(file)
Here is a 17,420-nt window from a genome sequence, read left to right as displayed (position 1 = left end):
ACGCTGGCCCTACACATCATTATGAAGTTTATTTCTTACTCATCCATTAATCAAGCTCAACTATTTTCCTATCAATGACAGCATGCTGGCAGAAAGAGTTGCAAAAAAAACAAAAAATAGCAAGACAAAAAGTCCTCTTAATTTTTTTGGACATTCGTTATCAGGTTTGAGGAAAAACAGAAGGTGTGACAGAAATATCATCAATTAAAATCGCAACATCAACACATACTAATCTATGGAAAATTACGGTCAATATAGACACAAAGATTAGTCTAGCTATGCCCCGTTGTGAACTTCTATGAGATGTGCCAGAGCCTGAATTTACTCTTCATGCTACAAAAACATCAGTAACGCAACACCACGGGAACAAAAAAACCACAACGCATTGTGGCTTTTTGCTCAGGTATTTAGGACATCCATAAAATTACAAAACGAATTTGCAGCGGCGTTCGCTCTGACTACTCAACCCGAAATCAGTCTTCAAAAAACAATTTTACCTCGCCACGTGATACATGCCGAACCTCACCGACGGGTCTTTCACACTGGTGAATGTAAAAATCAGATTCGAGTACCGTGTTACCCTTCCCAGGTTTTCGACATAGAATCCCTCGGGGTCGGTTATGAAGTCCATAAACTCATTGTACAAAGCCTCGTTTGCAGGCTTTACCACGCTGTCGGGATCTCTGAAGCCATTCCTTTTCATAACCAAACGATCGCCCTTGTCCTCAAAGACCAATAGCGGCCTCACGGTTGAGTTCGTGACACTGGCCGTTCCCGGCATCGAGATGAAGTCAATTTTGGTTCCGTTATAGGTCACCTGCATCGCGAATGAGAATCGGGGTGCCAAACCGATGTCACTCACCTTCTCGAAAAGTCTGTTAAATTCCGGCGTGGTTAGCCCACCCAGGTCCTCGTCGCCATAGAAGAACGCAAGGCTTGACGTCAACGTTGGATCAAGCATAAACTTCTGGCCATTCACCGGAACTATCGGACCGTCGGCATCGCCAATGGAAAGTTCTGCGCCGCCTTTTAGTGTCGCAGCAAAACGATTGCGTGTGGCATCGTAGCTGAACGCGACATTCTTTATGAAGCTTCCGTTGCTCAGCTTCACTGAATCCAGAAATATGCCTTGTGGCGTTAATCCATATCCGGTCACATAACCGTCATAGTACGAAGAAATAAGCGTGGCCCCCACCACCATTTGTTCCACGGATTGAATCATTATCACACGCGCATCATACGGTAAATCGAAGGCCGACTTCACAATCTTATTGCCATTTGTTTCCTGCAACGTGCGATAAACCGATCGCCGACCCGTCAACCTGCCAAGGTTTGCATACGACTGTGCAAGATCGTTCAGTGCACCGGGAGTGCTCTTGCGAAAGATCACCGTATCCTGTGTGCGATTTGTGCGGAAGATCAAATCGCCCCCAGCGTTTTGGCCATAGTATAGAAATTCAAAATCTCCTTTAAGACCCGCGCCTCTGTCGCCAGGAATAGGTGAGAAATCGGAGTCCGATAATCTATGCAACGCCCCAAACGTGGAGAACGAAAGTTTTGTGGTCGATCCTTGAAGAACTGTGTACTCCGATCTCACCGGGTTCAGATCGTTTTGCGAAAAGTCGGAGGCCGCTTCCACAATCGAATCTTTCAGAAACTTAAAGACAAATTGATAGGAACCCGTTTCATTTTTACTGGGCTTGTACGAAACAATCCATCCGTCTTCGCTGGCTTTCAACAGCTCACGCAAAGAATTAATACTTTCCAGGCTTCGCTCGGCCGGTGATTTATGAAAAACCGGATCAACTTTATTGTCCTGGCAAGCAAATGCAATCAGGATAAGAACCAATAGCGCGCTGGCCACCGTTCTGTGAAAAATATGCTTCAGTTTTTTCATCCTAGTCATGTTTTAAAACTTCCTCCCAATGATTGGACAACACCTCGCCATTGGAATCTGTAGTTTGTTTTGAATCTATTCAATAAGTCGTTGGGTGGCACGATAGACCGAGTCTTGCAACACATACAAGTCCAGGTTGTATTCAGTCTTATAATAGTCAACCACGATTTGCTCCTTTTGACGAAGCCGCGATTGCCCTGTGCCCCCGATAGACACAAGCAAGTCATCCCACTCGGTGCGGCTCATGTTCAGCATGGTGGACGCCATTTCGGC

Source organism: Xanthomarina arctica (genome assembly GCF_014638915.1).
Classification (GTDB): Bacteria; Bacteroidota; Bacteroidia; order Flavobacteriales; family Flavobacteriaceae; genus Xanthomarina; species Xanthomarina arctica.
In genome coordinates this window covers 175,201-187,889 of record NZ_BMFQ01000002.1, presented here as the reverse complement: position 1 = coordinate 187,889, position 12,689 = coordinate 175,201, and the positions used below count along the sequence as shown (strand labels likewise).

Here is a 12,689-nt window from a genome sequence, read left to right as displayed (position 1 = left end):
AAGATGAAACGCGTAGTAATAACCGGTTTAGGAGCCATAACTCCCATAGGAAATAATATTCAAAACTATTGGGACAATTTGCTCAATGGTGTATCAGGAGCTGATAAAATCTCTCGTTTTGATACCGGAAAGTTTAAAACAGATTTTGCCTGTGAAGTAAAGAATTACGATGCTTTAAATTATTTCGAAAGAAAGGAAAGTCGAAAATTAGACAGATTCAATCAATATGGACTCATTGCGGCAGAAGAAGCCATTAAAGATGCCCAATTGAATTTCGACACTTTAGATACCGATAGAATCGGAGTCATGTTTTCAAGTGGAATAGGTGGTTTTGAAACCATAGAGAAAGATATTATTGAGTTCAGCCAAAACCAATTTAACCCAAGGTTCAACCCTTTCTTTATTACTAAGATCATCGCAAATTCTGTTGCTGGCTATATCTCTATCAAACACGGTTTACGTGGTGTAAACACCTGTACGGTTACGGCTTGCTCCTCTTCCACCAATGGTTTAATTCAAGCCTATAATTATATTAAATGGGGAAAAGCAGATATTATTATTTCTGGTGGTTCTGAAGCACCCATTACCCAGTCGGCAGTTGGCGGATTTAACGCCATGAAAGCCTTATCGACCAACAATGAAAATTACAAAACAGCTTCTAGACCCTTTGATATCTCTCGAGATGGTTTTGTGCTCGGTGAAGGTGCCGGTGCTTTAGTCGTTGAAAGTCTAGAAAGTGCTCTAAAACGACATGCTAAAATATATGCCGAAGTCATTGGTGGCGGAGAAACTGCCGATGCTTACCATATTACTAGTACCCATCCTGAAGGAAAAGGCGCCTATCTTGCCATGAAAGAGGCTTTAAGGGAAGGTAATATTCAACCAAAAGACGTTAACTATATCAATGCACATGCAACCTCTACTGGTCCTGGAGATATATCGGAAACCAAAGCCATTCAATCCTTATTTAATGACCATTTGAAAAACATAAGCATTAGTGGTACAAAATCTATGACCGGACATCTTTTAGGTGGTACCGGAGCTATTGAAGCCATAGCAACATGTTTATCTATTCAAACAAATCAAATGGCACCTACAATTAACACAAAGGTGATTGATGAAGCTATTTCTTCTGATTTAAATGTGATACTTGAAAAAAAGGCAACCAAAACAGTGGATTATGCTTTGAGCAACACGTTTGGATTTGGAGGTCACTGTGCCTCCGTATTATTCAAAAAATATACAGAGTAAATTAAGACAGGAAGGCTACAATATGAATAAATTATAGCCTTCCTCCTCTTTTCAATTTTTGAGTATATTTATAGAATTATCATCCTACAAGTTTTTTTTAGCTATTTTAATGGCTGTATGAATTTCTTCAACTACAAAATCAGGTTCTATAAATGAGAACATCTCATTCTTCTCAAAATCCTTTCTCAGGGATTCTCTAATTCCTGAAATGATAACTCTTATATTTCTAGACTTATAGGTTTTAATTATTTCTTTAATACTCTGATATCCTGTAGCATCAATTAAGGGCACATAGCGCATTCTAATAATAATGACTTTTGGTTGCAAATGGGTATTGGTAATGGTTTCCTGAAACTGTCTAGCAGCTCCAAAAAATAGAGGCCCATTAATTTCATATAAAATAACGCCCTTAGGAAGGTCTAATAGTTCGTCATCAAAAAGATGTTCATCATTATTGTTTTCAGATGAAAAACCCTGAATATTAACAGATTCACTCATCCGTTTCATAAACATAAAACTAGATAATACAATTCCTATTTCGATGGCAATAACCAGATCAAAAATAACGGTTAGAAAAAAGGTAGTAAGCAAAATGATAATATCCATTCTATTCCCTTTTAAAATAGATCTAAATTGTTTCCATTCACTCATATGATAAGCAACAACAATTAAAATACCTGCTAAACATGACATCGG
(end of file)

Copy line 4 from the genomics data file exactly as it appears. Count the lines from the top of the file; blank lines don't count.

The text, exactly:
Classification (GTDB): Bacteria; Bacteroidota; Bacteroidia; order Flavobacteriales; family Flavobacteriaceae; genus Xanthomarina; species Xanthomarina arctica.